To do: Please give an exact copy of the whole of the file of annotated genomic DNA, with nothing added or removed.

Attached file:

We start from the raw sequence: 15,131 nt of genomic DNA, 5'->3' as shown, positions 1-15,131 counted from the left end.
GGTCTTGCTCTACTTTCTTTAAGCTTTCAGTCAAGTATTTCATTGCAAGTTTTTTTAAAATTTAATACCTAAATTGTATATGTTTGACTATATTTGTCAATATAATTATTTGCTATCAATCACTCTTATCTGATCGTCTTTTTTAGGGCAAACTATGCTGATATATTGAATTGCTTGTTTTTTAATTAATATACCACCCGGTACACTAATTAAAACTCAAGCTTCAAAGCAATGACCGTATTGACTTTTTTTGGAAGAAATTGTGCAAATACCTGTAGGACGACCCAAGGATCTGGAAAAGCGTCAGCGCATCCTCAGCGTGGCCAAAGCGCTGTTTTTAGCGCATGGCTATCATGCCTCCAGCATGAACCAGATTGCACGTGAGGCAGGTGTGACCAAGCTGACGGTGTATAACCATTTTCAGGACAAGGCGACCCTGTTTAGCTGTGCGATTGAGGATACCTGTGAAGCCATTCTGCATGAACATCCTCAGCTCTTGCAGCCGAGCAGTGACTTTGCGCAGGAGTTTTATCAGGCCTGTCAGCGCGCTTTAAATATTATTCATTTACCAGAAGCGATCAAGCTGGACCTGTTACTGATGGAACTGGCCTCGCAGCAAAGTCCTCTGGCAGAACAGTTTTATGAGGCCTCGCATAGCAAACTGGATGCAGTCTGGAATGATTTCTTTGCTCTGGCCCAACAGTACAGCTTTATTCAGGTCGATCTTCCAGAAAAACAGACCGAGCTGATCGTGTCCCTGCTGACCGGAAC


We start from the raw sequence: 15,131 nt of genomic DNA, 5'->3' as shown, positions 1-15,131 counted from the left end.
GGTCTTGCTCTACTTTCTTTAAGCTTTCAGTCAAGTATTTCATTGCAAGTTTTTTTAAAATTTAATACCTAAATTGTATATGTTTGACTATATTTGTCAATATAATTATTTGCTATCAATCACTCTTATCTGATCGTCTTTTTTAGGGCAAACTATGCTGATATATTGAATTGCTTGTTTTTTAATTAATATACCACCCGGTACACTAATTAAAACTCAAGCTTCAAAGCAATGACCGTATTGACTTTTTTTGGAAGAAATTGTGCAAATACCTGTAGGACGACCCAAGGATCTGGAAAAGCGTCAGCGCATCCTCAGCGTGGCCAAAGCGCTGTTTTTAGCGCATGGCTATCATGCCTCCAGCATGAACCAGATTGCACGTGAGGCAGGTGTGACCAAGCTGACGGTGTATAACCATTTTCAGGACAAGGCGACCCTGTTTAGCTGTGCGATTGAGGATACCTGTGAAGCCATTCTGCATGAACATCCTCAGCTCTTGCAGCCGAGCAGTGACTTTGCGCAGGAGTTTTATCAGGCCTGTCAGCGCGCTTTAAATATTATTCATTTACCAGAAGCGATCAAGCTGGACCTGTTACTGATGGAACTGGCCTCGCAGCAAAGTCCTCTGGCAGAACAGTTTTATGAGGCCTCGCATAGCAAACTGGATGCAGTCTGGAATGATTTCTTTGCTCTGGCCCAACAGTACAGCTTTATTCAGGTCGATCTTCCAGAAAAACAGACCGAGCTGATCGTGTCCCTGCTGACCGGAAC